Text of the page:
We estimate the effect of revealing expert opinion labels on wine product purchases through a field experiment where a random subset of wine products within the con- sumers' retail shelf choice set are labeled in the treatment store. We use a detailed weekly product level panel scanner data set for labeled and unlabeled wines in the treatment and comparable control stores before and after the implementation of a product-level labeling field experiment. We combine the scanner data with additional information on the characteristics of each product, such as brand, varietal, region of production, and price to estimate the average and heterogeneous effects of the field experiment on wine consumption. Consistent with earlier work, we find there to be a positive and significant overall average effect and that demand increases more for higher score wines than for lower score wines. We advance the literature with the following: one, higher scores matter more for prices in the lower quartile of the overall wine price distribution whereas demand does not move for the higher priced wine quartile, once quality is revealed; the result is consistent with pre treatment consumer behavior where consumers infer high quality for high prices. Two, we find positive spillover effects of this experimental treatment within brand for untreated wines as the displayed average score of the wine brand increases. However, we also obtain negative spillover effects for untreated wines that belong to intensively treated brands.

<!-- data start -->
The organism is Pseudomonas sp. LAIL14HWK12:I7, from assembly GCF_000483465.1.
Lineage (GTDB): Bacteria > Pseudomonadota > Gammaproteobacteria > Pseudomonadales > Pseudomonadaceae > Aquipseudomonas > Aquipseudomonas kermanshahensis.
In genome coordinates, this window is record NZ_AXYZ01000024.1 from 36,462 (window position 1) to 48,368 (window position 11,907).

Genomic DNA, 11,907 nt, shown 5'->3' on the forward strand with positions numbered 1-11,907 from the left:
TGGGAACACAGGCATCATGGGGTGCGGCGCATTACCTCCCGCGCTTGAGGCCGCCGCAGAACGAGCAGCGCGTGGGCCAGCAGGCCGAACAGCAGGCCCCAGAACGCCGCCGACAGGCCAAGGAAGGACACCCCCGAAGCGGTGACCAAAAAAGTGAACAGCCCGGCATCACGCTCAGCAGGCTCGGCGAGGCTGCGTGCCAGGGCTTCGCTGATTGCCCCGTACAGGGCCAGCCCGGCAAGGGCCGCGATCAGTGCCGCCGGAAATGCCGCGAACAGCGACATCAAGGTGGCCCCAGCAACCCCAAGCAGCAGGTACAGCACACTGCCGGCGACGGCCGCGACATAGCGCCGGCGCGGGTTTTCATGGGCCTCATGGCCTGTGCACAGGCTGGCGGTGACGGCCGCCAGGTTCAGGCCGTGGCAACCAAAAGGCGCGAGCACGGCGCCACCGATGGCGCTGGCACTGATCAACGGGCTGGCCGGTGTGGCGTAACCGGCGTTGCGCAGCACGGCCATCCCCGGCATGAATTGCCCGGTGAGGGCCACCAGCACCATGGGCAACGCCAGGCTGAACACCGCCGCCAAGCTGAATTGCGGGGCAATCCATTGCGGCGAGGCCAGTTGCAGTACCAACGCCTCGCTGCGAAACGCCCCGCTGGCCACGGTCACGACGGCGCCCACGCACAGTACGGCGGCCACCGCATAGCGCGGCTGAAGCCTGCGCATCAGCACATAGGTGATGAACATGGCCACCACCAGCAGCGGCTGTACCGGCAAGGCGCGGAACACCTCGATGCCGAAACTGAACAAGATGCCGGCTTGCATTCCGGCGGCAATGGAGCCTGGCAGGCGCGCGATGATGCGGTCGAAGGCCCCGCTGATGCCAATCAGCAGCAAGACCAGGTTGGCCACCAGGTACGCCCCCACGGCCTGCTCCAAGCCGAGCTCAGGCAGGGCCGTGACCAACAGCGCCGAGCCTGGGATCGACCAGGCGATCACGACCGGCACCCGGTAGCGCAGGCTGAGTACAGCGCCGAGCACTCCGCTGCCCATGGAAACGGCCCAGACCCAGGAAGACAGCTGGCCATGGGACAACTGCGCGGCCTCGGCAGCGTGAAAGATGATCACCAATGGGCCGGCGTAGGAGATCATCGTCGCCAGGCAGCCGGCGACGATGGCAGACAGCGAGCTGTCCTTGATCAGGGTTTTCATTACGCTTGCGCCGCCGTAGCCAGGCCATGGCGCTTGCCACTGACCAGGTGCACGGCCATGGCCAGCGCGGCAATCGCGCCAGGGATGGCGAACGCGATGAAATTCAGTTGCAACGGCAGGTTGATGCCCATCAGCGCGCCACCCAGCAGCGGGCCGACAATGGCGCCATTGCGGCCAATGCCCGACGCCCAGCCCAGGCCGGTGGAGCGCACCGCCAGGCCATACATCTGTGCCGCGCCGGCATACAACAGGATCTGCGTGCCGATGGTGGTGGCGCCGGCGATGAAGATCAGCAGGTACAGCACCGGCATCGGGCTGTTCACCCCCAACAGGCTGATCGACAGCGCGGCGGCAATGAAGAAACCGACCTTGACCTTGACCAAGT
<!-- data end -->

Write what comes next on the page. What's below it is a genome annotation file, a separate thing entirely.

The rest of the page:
Field experiment; Labels; information; expert opinion; wine; product attributes;
- C23: Panel Data Models • Spatio-temporal Models
- D12: Consumer Economics: Empirical Analysis
- H20: General
Céline Bonnet, James Hilger, and Sofia B. Villas-Boas, “Reduced Form Evidence on Belief Updating under Asymmetric Information - The Case of Wine Expert Opinions”, TSE Working Paper, n. 17-834, August 2017, revised May 2019.
TSE Working Paper, n. 17-834, August 2017, revised May 2019